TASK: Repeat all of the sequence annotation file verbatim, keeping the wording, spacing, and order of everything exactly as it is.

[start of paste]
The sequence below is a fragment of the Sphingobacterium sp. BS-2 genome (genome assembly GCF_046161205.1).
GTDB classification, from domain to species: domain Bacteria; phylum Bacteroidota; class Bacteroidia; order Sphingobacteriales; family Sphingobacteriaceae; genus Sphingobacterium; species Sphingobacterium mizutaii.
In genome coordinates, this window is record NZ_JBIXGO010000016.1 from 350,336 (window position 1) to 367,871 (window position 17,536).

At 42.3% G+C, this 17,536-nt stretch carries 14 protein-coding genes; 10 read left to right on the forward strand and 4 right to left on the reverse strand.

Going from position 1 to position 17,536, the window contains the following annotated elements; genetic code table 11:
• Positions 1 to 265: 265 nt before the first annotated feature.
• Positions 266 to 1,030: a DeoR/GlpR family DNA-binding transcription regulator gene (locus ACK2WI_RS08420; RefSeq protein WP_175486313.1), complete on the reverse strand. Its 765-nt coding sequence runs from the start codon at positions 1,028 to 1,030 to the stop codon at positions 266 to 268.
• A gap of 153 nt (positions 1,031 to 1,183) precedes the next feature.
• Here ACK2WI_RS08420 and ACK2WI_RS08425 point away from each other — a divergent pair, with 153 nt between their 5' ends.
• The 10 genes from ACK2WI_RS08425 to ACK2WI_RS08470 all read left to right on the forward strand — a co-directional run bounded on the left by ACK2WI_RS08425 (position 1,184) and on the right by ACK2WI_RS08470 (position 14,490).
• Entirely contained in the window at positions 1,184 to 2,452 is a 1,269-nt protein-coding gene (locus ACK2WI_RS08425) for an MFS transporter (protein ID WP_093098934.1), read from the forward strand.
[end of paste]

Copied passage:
The sequence below is a fragment of the Sphingobacterium sp. BS-2 genome (genome assembly GCF_046161205.1).
GTDB classification, from domain to species: domain Bacteria; phylum Bacteroidota; class Bacteroidia; order Sphingobacteriales; family Sphingobacteriaceae; genus Sphingobacterium; species Sphingobacterium mizutaii.
In genome coordinates, this window is record NZ_JBIXGO010000016.1 from 350,336 (window position 1) to 367,871 (window position 17,536).

At 42.3% G+C, this 17,536-nt stretch carries 14 protein-coding genes; 10 read left to right on the forward strand and 4 right to left on the reverse strand.

Going from position 1 to position 17,536, the window contains the following annotated elements; genetic code table 11:
• Positions 1 to 265: 265 nt before the first annotated feature.
• Positions 266 to 1,030: a DeoR/GlpR family DNA-binding transcription regulator gene (locus ACK2WI_RS08420; RefSeq protein WP_175486313.1), complete on the reverse strand. Its 765-nt coding sequence runs from the start codon at positions 1,028 to 1,030 to the stop codon at positions 266 to 268.
• A gap of 153 nt (positions 1,031 to 1,183) precedes the next feature.
• Here ACK2WI_RS08420 and ACK2WI_RS08425 point away from each other — a divergent pair, with 153 nt between their 5' ends.
• The 10 genes from ACK2WI_RS08425 to ACK2WI_RS08470 all read left to right on the forward strand — a co-directional run bounded on the left by ACK2WI_RS08425 (position 1,184) and on the right by ACK2WI_RS08470 (position 14,490).
• Entirely contained in the window at positions 1,184 to 2,452 is a 1,269-nt protein-coding gene (locus ACK2WI_RS08425) for an MFS transporter (protein ID WP_093098934.1), read from the forward strand.